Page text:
/ 5 September 2003


Go shorty, it’s your birthright. And we’re gonna fight like it’s your birthright. Yes we’re gonna fight ‘cos it’s your birthright. And they don’t give a fuck about your birthright!”

Tumi Molekane smiles and rhymes to no one in particular on the balcony of the Valve club in Cape Town. He’s acting like a prizefighter — Mohammed Ali in the jungle. He’s high on the whooping applause he has just received on stage. He’s bouncing on the night’s vibe and smiling ear to ear.

The club is packed. Samuel L Jackson reclines on a beanbag making out with a beautiful girl, surrounded by not-so-famous VIPs. It’s the biggest hip-hop gig Cape Town has seen since the abortive Black August in 2001.

Two white kids look up over their spliff and smile at the large black man in his brown velvet tracksuit and Timberlands. It’s a look of pure admiration. Molekane and The Volume are perhaps South Africa’s most exciting hip-hop act with a unique sound beyond the cloned Americanisms that tend to typify the genre locally. But to label the band “hip-hop” is a backhanded compliment. With their jazzy meanderings, dubby soundscapes and spoken-word poems, they are bigger and more complex than the genre allows. And they are laaities to boot, no one in the outfit is older than 25.

The band started off as a concept outfit. Comprising half the Mozambican dub quartet 340ml, lead guitarist Tiago C Paulo and drummer Paulo Chibanga; the classically trained and irrepressibly cool David Bergman on violin; and the beautiful, and also classically trained, Kyla Rose-Smith. On the mic is our man Molekane — more famous for his exploits as a poet than an MC. When you plug them all in together something entirely original emerges.

Like a funky acid jazz, dub style with lyrics that start out as poetry and become refrains, then raps and rhymes and then return to spoken-word poetry. It’s live and spontaneous, with the undeniable hook of big bass and hip-hop rhythms. Molekane steps in and out of the soundscapes, his voice keeps the diverse musical forces united. His lyrical content reaches the lofty heights of poetry and his rhyming style and sense of phrasing set him apart from the unpolished m’rappers that dominate the local scene.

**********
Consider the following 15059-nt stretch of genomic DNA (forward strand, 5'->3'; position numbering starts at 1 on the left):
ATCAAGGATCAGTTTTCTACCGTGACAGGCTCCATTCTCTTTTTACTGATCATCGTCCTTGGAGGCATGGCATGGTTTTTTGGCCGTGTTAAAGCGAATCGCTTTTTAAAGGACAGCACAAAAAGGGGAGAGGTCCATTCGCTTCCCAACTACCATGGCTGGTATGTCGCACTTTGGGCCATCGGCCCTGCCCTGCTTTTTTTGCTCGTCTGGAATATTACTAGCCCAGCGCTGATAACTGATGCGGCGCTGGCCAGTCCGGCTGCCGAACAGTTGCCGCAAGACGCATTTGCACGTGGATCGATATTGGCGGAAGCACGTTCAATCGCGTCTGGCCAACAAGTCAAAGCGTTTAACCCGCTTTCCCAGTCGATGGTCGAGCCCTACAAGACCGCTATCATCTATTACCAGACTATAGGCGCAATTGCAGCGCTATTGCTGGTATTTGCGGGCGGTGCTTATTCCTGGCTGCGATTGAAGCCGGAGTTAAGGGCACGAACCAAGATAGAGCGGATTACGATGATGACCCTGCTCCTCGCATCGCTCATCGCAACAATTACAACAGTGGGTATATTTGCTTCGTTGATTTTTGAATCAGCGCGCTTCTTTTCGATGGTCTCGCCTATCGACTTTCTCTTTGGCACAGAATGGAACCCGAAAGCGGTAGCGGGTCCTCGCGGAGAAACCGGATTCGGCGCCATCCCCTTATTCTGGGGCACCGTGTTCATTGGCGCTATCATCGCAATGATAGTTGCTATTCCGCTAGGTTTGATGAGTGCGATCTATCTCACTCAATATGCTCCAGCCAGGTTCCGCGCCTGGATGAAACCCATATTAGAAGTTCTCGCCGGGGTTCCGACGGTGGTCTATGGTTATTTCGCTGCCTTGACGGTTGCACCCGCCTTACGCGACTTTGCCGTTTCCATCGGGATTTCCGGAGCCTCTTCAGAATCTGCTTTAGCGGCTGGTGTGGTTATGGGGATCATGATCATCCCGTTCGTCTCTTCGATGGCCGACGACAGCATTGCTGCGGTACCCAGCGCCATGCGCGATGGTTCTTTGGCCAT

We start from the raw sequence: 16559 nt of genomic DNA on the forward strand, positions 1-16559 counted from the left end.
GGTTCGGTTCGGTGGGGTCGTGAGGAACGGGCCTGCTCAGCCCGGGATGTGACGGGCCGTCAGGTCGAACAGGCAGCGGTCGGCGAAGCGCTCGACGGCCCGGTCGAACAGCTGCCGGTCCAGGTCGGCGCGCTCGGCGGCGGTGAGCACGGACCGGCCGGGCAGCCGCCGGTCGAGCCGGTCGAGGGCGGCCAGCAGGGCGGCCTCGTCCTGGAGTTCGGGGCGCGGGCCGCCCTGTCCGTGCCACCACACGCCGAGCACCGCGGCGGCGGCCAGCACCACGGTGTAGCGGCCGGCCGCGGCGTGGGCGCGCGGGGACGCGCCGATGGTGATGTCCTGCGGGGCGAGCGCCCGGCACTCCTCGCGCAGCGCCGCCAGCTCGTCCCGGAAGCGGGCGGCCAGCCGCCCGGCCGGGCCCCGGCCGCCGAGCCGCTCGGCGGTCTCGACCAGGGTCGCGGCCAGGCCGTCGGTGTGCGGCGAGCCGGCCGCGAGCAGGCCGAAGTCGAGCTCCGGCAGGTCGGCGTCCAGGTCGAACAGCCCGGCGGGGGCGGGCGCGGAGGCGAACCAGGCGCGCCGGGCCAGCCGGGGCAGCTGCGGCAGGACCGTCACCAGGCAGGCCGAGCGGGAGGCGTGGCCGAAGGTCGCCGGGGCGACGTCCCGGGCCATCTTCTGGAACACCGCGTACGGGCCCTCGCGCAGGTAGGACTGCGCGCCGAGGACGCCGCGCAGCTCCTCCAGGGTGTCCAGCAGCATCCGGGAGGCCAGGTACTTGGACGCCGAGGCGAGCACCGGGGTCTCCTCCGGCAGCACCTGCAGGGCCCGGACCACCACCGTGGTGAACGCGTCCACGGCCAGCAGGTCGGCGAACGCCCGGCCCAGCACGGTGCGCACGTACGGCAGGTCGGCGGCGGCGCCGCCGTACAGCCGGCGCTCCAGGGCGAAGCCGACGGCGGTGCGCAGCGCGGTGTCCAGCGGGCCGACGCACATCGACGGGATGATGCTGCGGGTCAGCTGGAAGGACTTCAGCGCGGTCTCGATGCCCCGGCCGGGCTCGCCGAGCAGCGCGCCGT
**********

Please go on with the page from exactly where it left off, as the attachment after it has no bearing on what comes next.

But hang on, if this Molekane cat is so damn good, why haven’t you heard of him? Well chances are you have. Molekane was the face and voice of the original Yfm ads on e.tv. You know the one with the guy doing spoken-word poetry.

Possibly the greatest influence on the young MC is his mom, having grown up in exile, under the wing of the revolution. “I lived in Zambia most of the time, was in Mozambique, was in Denmark, um, we stayed in Zim for a while — but the headquarters of the ANC were in Zambia, Lusaka. So we stayed there most of the time.

“I was an only child, so I did a lot of reading … my mom kept bringing in books from places she’d been. And I always say this, it’s not hard to move from Mzwakhe Mbuli to KRS1. It’s the same story, just KRS1 is more visual and more dynamic and more hip-hop… That’s how I started listening to rap. Writing was just a cool thing to do. Like the first time I wrote what people would call a poem — I was writing a rhyme — and I was always pissed off that people wouldn’t hear.

“One day I wrote a rhyme without a beat and my mom in the next room was playing Tchaikovsky and I noticed I was getting louder and more aggressive when the music got louder and I slowed down when the music did. Then I took the CD and played it in my room and did the poem to it — and I was like shit!

“So I went to Le Club — it was this place in Jo’burg, a hip-hop club where people could battle or just get up on stage and freestyle. I actually played Tchaikovsky in front of this stunned audience and did this rhyme of mine.

“But I don’t listen to a lot of hip-hop anymore unless it’s new and has something fresh to offer. Like, okay, let’s look at 50 Cent I think that shit’s boring. I’ve heard that story … The American ghetto. From drug dealer to rap star. From rap star to dead. To legend to martyr to spawning another generation of gangster rappers.”

As a vegetarian Tswana who speaks with a faded American accent, one of Molekane’s recurrent themes is the question of identity.

“People deny that my story is South African because I don’t speak with an accent that they associate black people with. I don’t talk or think of things that they associate black people to think of. I went through this shit in high school, I went through this shit in college. I am going through this shit with everything I do. But it’s cool, I understand that hip-hop comes in a package. It comes in baggy jeans, a fucking accent, dreadlocks, haircuts, Fubu chains. It comes in that package. But people can’t help but be themselves.

“Look at local hip-hop now, people are rapping in Zulu and Sotho — but people were trying to kill it before it even took root.”

Molekane nods and strokes his chin sagely. “It’s the truth. I think that fucking Oliver Shmidtz said it best: ‘The central theme right now is identity and you really have to know yourself better.'”